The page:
Copyright violation through piracy hurts the film industry but it also brings in a wider audience—and fame
The high-octane Udta Punjab has opened up once again the fascinating debate on film piracy and its impact on the film industry. For the moment, let us forget the cavalier role of the Central Board of Film Certification in leaking a print of Anurag Kashyap’s volatile film on drug abuse in Punjab and enabling its free download well before its official release. There are reports that board chairman Pahlaj Nihalani wanted to fix the producers after the court overturned the many cuts he had ordered.
In the event, did the leak of the print—everyone agrees it was of extremely poor quality—affect the fortunes of Udta Punjab? The film industry was angry and shrill in its denunciation of piracy with one notable exception—of Kashyap. His appeal to pirates (downloaders) was that they should desist till the film was released officially. The unorthodox filmmaker has an interesting take on the issue. Here’s what he wrote in a Facebook post: “Piracy happens because of lack of access and in a world of free internet.
I do not have a problem with it. My problem is that this time it’s a case of vested interests trying to demoralise people from fighting for their rights.” He goes on to say that when he has occasionally watched illegally downloaded films borrowed from friends he has made up for it by buying DVDs. However, it does not apply to others because “no one can stop your right to download a film”.
Kashyap, in fact, believes piracy is justified and can actually help filmmakers. In a candid admission he says it was pirated versions of his films that made him popular with film buffs when he was not famous. So piracy is kosher with him. Kashyap’s rationale is that if people have no access to affordable cinema they will turn to cheaper, pirated versions. A much earlier champion of piracy was Shekhar Kapur, the maker of the globally acclaimed Bandit Queen and Elizabeth, who took on US media giants when they were shrill in their complaints about losing billions of dollars in revenue on account of piracy in China and India. At a time when their campaign had reached a crescendo a decade ago, Kapur was blunt in dismissing their inflated claims. Since 80 per cent of the people who bought pirated copies of movies in China could neither afford to go to theatres or to buy the legal DVDs sold at US rates, the losses were just notional.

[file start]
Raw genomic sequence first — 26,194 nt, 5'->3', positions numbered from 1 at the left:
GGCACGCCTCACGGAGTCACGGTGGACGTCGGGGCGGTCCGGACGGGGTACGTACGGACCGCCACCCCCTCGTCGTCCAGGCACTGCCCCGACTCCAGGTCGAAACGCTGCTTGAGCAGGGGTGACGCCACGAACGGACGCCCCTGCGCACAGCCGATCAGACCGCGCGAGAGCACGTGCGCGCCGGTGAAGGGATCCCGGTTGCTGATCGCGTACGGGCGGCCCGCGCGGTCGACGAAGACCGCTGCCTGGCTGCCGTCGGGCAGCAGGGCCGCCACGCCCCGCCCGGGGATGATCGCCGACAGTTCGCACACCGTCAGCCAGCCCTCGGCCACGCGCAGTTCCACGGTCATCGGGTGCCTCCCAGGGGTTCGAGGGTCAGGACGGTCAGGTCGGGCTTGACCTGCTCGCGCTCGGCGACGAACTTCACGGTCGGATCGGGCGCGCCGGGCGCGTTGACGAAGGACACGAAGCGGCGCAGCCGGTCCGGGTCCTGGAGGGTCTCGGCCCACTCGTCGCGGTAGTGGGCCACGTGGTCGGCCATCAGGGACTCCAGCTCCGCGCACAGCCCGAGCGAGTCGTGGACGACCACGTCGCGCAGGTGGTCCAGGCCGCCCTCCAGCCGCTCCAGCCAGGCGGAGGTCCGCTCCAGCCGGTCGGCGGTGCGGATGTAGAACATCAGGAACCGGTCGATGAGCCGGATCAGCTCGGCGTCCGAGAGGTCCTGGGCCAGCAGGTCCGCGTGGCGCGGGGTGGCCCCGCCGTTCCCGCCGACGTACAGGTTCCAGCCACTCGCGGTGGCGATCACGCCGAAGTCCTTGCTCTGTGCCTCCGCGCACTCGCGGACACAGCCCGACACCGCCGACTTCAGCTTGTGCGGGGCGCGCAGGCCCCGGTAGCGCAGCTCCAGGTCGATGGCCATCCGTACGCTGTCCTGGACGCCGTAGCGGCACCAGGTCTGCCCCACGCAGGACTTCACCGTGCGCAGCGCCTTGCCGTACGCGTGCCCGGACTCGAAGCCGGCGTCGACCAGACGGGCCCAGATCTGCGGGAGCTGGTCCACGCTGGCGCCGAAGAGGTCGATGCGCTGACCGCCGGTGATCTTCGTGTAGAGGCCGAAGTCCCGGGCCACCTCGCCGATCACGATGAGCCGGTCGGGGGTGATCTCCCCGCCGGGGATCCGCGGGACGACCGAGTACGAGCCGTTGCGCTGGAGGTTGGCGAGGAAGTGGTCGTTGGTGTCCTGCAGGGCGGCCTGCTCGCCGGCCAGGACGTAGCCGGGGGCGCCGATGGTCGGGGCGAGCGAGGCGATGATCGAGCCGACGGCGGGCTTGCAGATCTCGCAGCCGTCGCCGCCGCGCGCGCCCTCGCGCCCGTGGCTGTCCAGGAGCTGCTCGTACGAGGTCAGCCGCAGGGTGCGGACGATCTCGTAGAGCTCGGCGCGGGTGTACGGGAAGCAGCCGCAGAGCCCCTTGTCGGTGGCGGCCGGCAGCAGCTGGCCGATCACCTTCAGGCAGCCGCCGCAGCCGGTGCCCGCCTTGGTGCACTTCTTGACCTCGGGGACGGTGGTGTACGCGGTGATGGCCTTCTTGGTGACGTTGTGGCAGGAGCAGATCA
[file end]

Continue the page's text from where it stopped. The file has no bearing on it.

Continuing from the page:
With the model of film screening and distribution changing drastically in recent years to focus on multiplexes in urban centres, fewer Indians have access to cinema since tickets are priced high. If filmmakers want to make an impact on society either as purveyors of “meaningful cinema” or just as producers/directors who want their oeuvres to become popular, then a little piracy along the way could come in handy.
Tim O’Reilly, CEO of O’Reilly Media house, had argued about a decade ago that obscurity was a far greater threat than piracy for artistes. His contention was that even the worst kind of piracy would pare just a little of the profits for well-known artistes but could make a huge difference to those just starting out. He was, of course, talking about writers, but as a general principle this rule could apply to filmmakers too.
We cannot expect Kashyap’s scrupulousness about illegal downloads to be the norm; there is a vast tribe out there that revels in piracy. And yet, even the worst of its depredations is unlikely to kill a film commercially. What we need is a new model of cinema viewing, especially in India where millions of potential filmgoers are denied access.
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